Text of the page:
SSL.com’s Friday Security Roundup – May 22, 2015
The Skeletal Hand of Export Controls on Encryption Reaches Out From the Grave…
Discovered and named: Logjam, yet another flaw that exploits weak, export-grade ciphersuites still present in present-day systems (see also: FREAK). Found by a team of security researchers including Microsoft, INRIA and Johns Hopkins security researcher Matthew Green, Logjam is a legacy of the Clinton-era “crypto wars” (so it depends on deadwood in the protocols – geddit?) Logjam can downgrade connections from the current standard 2048-bit key to as low as 512-bit levels and could then be (and evidence suggests, has already been) exploited by nation-state snoopers. Diabolical level up: Logjam not only weakens security on an exploited connection – it also tricks browsers into believing that safer, higher-grade encryption is being used.
…So Let’s Just Try That Again, Shall We?
Recommended, by the US Bureau of Industry and Security: Implementation of the Wassenaar Arrangement, which many security experts believe will criminalize legitimate research tools due to a very broad definition of “intrusion software.” The WA rules (as drawn up in December 2013 by the European Parliament) are apparently aimed at surveillance software vendors like FinFisher, whose products are widely seen as targeting human rights activists and other perceived enemies of the state. However, as one analyst from the Electronic Frontier Foundation put it, the rules are “open to troublesome interpretation” – the rules could affect both standard security measures like penetration testing and up-and-coming ones like bug bounty programs.
Overbroad Legislation is This Year’s Teal and Black, Apparently
Noted, by Australian online publication The Conversation: possible severely negative outcomes of that nations’ newly-minted Defence Trade Controls Act, including making it illegal to teach encryption in Australian schools and universities. As author Daniel Mathews points out, the law “potentially criminalises an enormous range of legitimate research and development activity”. Open source privacy tools, research software, computer security programs, even apps included in smartphones – all are definable as “goods considered important to national defence and security” and subject to control.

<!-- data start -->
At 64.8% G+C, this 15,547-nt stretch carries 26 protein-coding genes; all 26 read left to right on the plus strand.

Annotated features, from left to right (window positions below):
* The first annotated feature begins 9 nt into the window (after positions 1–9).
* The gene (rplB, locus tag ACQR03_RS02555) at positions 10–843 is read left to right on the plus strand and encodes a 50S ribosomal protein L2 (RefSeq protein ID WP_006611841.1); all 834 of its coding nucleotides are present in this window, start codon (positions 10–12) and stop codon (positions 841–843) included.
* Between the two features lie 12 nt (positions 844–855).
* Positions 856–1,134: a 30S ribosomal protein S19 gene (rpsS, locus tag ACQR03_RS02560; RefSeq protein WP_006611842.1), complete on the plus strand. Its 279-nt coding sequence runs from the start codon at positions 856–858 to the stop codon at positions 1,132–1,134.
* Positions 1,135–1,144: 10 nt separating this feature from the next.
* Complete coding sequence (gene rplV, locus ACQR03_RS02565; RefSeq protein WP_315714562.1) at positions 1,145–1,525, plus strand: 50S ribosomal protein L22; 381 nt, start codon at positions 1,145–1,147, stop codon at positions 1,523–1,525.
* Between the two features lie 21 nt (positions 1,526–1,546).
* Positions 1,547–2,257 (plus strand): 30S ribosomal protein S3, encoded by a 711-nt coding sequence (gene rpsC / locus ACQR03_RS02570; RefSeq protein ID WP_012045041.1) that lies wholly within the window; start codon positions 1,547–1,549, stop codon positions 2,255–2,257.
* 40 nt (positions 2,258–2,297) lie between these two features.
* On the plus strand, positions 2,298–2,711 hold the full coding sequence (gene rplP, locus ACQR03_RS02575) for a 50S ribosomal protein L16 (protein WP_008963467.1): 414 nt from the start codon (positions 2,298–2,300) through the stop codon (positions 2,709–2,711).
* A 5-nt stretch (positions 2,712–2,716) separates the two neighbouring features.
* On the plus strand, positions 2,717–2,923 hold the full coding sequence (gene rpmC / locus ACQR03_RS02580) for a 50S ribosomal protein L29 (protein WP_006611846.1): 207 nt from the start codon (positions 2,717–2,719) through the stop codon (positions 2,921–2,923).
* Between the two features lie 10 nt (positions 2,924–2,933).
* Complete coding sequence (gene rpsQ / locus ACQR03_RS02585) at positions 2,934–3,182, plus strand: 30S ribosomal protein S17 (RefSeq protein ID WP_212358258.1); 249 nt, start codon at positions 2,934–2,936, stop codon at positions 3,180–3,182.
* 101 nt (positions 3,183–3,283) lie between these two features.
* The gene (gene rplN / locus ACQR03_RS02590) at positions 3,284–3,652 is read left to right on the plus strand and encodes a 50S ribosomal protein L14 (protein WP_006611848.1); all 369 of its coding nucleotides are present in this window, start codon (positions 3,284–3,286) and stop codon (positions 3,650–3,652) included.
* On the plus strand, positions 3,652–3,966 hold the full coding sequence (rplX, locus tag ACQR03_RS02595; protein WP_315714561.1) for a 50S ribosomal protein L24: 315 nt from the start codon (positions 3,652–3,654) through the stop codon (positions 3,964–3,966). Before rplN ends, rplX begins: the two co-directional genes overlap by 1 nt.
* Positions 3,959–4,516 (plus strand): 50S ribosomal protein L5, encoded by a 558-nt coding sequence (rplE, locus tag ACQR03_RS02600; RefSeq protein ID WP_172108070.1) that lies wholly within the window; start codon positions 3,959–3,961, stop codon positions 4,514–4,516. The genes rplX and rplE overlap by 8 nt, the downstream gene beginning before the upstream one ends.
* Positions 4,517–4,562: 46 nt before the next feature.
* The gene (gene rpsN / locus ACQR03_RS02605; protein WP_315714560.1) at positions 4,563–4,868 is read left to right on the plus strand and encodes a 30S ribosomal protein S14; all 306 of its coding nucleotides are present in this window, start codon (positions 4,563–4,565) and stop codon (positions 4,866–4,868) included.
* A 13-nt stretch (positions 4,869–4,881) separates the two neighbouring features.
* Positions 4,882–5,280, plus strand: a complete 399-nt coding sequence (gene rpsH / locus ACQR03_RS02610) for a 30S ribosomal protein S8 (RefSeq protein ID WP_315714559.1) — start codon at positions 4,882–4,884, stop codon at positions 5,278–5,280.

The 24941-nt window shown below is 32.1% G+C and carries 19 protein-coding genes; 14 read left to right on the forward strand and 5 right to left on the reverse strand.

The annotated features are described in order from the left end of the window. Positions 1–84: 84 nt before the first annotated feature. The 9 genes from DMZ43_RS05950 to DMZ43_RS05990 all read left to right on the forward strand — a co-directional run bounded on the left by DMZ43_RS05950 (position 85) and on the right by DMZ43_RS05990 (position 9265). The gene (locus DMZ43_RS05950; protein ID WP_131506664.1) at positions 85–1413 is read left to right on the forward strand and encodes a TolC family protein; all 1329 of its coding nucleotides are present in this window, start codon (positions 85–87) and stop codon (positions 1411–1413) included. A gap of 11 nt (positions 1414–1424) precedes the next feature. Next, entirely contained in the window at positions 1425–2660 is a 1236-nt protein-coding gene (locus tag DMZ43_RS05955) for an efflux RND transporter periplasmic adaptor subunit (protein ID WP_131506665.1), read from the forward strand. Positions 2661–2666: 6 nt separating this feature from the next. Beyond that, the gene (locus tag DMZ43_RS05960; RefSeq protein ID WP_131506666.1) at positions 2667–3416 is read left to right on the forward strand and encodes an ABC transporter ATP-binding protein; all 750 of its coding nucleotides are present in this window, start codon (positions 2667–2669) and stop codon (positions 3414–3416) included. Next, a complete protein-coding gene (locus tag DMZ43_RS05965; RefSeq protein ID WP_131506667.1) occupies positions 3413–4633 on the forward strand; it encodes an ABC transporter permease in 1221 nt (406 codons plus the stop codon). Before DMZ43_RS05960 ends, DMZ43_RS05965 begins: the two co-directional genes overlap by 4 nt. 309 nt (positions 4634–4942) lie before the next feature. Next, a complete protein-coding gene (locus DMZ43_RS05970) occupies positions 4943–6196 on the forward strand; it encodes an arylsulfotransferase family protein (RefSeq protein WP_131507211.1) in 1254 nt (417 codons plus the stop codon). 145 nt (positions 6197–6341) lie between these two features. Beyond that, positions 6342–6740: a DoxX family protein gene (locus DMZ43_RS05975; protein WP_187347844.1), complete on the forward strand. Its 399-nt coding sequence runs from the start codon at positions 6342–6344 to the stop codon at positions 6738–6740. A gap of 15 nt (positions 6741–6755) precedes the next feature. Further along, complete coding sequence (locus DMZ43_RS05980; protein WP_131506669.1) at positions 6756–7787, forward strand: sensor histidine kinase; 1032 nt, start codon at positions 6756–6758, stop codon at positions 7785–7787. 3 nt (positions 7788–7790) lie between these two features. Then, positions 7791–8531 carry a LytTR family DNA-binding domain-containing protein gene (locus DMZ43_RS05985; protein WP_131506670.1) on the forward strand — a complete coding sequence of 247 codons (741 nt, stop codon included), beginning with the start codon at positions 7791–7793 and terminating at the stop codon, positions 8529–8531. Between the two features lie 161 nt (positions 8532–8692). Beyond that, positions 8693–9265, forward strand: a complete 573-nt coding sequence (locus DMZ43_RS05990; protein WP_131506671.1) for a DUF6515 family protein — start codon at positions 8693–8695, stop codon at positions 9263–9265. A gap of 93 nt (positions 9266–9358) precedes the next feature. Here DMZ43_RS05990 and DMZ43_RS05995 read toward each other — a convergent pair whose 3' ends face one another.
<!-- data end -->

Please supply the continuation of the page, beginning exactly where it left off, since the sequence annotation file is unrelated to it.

This Week’s Security Breaches, Part 1 – Date Night is OFF
Reported, by Britain’s Channel 4 News: Release of information from a database hack of the internet “dating” site AdultFriendFinder. Some 4 million members, including some with deleted accounts, now have their deeply personal information loose on the dark web. Some are apparently already receiving spam related to the compromise – and given that a survey yielded profiles using .gov email addresses, expect blackmail attempts to follow. Security expert Graham Cluley notes that even after the incident was widely reported, AFF’s site includes no notice of the breach for users (let alone mandatory password resets).
This Week’s Security Breaches, Part 2 – Blue Cross, Black Hats
Fessed up to, by the health insurance company CareFirst BlueCross BlueShield : A June 2014 compromise involving 1.1 million users, including usernames, birth dates and email addresses. Affected users are getting two years of credit monitoring and a letter of apology – hey, still better than AdultFreindFinder’s (non-)reaction.
Because We Prefer To End on a More Upbeat Note…
Released, by security human Jada Cyrus: a free ransomware rescue kit, aiming to help victims of nasty malware like TeslaCrypt, CoinVault and similar delights which lock user files and demand ransom payments to return control. Included are a suite of ransomware removal and decryption tools, and also a set of straightforward steps to follow in case of infection, starting with: “never pay the ransom“.
As always, there’s more afoot in the security universe than we have room for this week – we see we haven’t even mentioned the Symantec-reported Trojanized version of PuTTY, or the recent survey showing that two thirds of public sector workers wouldn’t report a data breach if it might make waves in their office, or even IRRITANT HORN, the newly revealed NSA plan to hack the Google app store (and first entry in our new guessing game, “NSA Project Name or World of Warcraft Artifact?“) – but check back next Friday for oh so much more.
As always, SSL.com sure appreciates your reading these words, and let us know your take on these issues.
And remember – a safer internet is a better internet.